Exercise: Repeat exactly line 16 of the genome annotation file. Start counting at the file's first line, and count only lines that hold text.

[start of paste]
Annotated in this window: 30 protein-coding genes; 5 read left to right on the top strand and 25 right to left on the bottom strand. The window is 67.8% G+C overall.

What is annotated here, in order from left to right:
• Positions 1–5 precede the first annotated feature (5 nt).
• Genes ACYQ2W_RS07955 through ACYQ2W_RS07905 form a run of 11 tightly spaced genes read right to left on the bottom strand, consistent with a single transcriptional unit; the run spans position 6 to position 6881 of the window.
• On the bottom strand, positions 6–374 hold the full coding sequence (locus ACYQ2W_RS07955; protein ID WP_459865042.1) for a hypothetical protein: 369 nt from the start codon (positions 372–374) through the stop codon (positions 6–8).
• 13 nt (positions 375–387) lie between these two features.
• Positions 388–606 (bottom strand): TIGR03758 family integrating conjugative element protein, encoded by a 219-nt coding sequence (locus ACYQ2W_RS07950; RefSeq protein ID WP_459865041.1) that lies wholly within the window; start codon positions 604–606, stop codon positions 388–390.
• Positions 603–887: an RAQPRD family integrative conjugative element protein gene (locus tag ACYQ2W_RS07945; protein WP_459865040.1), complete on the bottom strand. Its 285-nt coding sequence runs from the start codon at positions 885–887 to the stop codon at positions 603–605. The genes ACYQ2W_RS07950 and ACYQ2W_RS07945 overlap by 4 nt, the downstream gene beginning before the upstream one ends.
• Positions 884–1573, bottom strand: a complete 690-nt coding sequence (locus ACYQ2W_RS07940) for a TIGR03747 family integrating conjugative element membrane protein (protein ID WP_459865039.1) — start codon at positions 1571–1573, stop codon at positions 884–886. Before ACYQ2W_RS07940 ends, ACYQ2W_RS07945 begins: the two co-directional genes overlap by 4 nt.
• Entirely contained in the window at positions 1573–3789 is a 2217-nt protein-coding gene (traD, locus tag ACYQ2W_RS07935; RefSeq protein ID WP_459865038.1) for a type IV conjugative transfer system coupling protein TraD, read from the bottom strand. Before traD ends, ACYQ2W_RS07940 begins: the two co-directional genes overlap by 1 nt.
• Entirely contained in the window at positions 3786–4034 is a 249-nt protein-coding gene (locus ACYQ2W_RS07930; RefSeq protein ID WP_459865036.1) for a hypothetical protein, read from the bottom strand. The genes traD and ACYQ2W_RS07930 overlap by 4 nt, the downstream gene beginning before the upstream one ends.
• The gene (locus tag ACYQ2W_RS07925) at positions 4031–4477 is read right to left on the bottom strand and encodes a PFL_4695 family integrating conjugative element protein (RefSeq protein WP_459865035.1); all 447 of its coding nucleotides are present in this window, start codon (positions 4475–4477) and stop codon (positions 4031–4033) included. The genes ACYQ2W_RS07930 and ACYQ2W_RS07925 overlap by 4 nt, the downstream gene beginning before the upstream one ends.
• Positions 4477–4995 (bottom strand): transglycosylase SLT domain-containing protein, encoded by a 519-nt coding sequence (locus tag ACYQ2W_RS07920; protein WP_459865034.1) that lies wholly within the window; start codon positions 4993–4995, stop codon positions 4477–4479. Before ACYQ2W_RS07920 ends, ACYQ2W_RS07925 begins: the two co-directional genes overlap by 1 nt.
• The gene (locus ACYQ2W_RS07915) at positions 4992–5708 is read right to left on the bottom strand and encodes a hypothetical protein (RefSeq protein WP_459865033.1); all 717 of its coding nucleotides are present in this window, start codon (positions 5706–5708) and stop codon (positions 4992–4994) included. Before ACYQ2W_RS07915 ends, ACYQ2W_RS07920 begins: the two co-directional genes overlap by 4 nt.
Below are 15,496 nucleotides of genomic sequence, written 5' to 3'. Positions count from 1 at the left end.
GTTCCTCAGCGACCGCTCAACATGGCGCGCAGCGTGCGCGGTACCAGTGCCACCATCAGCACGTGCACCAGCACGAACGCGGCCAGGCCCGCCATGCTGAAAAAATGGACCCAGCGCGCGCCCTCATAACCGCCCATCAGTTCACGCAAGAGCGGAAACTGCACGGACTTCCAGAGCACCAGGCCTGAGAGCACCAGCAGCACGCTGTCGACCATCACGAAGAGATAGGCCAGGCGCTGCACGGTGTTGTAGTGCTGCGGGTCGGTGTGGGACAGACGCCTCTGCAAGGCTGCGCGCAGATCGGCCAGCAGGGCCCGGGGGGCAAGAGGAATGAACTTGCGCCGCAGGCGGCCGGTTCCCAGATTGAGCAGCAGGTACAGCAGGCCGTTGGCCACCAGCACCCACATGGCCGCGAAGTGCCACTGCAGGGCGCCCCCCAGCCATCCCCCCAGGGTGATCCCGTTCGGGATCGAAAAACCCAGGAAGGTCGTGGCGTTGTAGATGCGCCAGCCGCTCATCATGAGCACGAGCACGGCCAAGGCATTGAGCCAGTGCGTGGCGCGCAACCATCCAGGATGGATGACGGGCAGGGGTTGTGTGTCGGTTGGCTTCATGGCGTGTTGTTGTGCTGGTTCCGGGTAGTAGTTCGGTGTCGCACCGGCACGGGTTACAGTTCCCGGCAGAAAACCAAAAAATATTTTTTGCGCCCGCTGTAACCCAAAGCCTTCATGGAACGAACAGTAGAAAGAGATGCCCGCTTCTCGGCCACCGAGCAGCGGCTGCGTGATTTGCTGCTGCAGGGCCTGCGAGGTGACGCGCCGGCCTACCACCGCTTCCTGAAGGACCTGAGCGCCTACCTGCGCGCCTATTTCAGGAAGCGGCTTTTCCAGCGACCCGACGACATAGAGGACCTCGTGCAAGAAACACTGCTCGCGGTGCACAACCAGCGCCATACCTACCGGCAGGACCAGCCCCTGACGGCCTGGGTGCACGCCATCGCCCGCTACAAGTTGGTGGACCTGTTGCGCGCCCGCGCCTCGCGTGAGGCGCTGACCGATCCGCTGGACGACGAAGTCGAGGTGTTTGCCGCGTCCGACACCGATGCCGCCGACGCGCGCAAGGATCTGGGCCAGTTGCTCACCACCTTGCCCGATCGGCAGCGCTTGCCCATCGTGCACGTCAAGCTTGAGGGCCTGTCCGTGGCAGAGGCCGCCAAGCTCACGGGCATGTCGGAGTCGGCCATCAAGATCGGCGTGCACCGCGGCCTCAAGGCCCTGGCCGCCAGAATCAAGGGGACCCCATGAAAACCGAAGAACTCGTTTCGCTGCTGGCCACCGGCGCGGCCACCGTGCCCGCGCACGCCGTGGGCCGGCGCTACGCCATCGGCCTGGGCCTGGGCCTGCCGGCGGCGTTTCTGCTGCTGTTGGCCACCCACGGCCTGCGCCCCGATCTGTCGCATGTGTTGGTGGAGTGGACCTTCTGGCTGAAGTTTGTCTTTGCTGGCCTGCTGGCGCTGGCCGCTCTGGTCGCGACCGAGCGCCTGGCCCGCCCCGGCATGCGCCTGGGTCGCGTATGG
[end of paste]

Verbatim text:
GTTCCTCAGCGACCGCTCAACATGGCGCGCAGCGTGCGCGGTACCAGTGCCACCATCAGCACGTGCACCAGCACGAACGCGGCCAGGCCCGCCATGCTGAAAAAATGGACCCAGCGCGCGCCCTCATAACCGCCCATCAGTTCACGCAAGAGCGGAAACTGCACGGACTTCCAGAGCACCAGGCCTGAGAGCACCAGCAGCACGCTGTCGACCATCACGAAGAGATAGGCCAGGCGCTGCACGGTGTTGTAGTGCTGCGGGTCGGTGTGGGACAGACGCCTCTGCAAGGCTGCGCGCAGATCGGCCAGCAGGGCCCGGGGGGCAAGAGGAATGAACTTGCGCCGCAGGCGGCCGGTTCCCAGATTGAGCAGCAGGTACAGCAGGCCGTTGGCCACCAGCACCCACATGGCCGCGAAGTGCCACTGCAGGGCGCCCCCCAGCCATCCCCCCAGGGTGATCCCGTTCGGGATCGAAAAACCCAGGAAGGTCGTGGCGTTGTAGATGCGCCAGCCGCTCATCATGAGCACGAGCACGGCCAAGGCATTGAGCCAGTGCGTGGCGCGCAACCATCCAGGATGGATGACGGGCAGGGGTTGTGTGTCGGTTGGCTTCATGGCGTGTTGTTGTGCTGGTTCCGGGTAGTAGTTCGGTGTCGCACCGGCACGGGTTACAGTTCCCGGCAGAAAACCAAAAAATATTTTTTGCGCCCGCTGTAACCCAAAGCCTTCATGGAACGAACAGTAGAAAGAGATGCCCGCTTCTCGGCCACCGAGCAGCGGCTGCGTGATTTGCTGCTGCAGGGCCTGCGAGGTGACGCGCCGGCCTACCACCGCTTCCTGAAGGACCTGAGCGCCTACCTGCGCGCCTATTTCAGGAAGCGGCTTTTCCAGCGACCCGACGACATAGAGGACCTCGTGCAAGAAACACTGCTCGCGGTGCACAACCAGCGCCATACCTACCGGCAGGACCAGCCCCTGACGGCCTGGGTGCACGCCATCGCCCGCTACAAGTTGGTGGACCTGTTGCGCGCCCGCGCCTCGCGTGAGGCGCTGACCGATCCGCTGGACGACGAAGTCGAGGTGTTTGCCGCGTCCGACACCGATGCCGCCGACGCGCGCAAGGATCTGGGCCAGTTGCTCACCACCTTGCCCGATCGGCAGCGCTTGCCCATCGTGCACGTCAAGCTTGAGGGCCTGTCCGTGGCAGAGGCCGCCAAGCTCACGGGCATGTCGGAGTCGGCCATCAAGATCGGCGTGCACCGCGGCCTCAAGGCCCTGGCCGCCAGAATCAAGGGGACCCCATGAAAACCGAAGAACTCGTTTCGCTGCTGGCCACCGGCGCGGCCACCGTGCCCGCGCACGCCGTGGGCCGGCGCTACGCCATCGGCCTGGGCCTGGGCCTGCCGGCGGCGTTTCTGCTGCTGTTGGCCACCCACGGCCTGCGCCCCGATCTGTCGCATGTGTTGGTGGAGTGGACCTTCTGGCTGAAGTTTGTCTTTGCTGGCCTGCTGGCGCTGGCCGCTCTGGTCGCGACCGAGCGCCTGGCCCGCCCCGGCATGCGCCTGGGTCGCGTATGG